Basal Cell Carcinoma on the Nose Versus Other Sites of the Face: Appropriate Treatment Considerations
Posted: Wednesday, December 1, 2021
According to Hossein Kavoussi, MD, of the Kermanshah University of Medical Sciences, Iran, and colleagues, the clinicopathologic characteristics of basal cell carcinoma may differ depending on the area of the face affected. The results of a cross-sectional study, which were published in the Iranian Journal of Otorhinolaryngology, demonstrated that patients with basal cell carcinoma on the nose seemed to present significantly more recurrent lesions and high-risk pathologic types.
Between 2013 and 2018, the investigators identified a total of 328 patients with 371 documented facial basal cell carcinomas in western Iran. Of these lesions, 38.8% were on the nose, 75.8% were primary lesions, 97.8% had no perineural invasion, 89.2% were nodular, and 65.8% were of a nodular clinical and pathologic type.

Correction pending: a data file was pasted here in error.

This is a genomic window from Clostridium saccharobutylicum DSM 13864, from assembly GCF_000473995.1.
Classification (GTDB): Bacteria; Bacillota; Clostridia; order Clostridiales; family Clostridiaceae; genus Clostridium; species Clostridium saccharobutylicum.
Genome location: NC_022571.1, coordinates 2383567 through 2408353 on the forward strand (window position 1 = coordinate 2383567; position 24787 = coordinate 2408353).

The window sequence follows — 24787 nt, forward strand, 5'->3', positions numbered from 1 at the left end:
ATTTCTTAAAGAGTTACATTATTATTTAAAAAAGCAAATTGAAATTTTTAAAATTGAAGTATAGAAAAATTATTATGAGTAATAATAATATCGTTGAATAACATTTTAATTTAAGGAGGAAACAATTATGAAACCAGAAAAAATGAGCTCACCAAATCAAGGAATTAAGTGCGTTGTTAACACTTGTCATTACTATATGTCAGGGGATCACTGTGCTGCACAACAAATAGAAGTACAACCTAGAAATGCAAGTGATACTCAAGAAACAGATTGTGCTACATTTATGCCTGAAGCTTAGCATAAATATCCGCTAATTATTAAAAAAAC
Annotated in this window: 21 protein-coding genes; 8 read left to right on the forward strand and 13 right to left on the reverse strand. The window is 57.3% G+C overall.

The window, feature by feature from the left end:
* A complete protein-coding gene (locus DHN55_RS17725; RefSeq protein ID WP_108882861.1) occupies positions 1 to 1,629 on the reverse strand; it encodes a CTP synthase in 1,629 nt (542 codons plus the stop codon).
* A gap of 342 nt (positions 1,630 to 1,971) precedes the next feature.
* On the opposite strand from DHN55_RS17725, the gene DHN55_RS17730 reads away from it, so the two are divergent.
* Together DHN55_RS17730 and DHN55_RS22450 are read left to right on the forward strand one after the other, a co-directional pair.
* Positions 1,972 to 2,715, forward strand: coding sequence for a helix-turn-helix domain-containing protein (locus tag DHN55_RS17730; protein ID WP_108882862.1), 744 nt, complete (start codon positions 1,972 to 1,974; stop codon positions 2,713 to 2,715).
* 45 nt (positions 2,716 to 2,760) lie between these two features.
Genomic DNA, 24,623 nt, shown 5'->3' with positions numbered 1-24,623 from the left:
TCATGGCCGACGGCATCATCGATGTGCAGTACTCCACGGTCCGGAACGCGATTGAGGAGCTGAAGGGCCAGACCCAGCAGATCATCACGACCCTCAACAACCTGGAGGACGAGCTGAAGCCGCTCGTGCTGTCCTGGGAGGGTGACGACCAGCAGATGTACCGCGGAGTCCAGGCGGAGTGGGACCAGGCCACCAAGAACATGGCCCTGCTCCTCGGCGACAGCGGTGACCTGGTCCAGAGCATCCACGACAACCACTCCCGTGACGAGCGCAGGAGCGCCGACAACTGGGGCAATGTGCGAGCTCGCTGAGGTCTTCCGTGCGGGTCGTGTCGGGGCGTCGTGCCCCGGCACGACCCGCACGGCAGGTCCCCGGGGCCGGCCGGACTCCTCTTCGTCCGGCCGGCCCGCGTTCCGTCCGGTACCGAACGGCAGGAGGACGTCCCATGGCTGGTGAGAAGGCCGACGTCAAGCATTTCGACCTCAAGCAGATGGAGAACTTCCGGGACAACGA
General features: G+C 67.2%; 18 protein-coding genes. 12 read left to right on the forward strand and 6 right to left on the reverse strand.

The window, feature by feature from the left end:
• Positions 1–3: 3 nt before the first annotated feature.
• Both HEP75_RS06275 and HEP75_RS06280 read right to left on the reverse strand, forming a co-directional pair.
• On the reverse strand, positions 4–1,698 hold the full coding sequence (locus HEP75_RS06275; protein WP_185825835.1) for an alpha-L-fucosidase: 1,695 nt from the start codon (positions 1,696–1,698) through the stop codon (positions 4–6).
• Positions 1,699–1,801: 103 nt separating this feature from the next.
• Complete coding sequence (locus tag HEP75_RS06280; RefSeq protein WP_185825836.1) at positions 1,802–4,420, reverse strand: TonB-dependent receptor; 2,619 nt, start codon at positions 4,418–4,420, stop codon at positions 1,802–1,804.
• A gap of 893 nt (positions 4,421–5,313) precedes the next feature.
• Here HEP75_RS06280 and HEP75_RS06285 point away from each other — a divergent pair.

Patients with basal cell carcinoma on the nose seemed to experience a significantly earlier onset (P < .001) and shorter disease duration (P < .001) than those with lesions on other sites of the face; smaller (P < .001) and recurrent (P = .013) lesions, as well as lesions of high-risk pathologic type (P = .01), were also observed at significantly higher rates in patients with basal cell carcinoma on the nose. These populations did not seem to significantly differ in terms of gender (P = .654), high-risk clinical type (P = .06), and perineural invasion (P = .275).
“Considering the nasal site as an important cosmetic unit, more limitation of the nose in performing any procedure, and presence of the more risk factors in the nose than in other areas of the face, the definite treatment of nasal basal cell carcinoma requires special attention, expertise, and experience,” the investigators concluded.
Disclosure: No information regarding conflicts of interest was provided.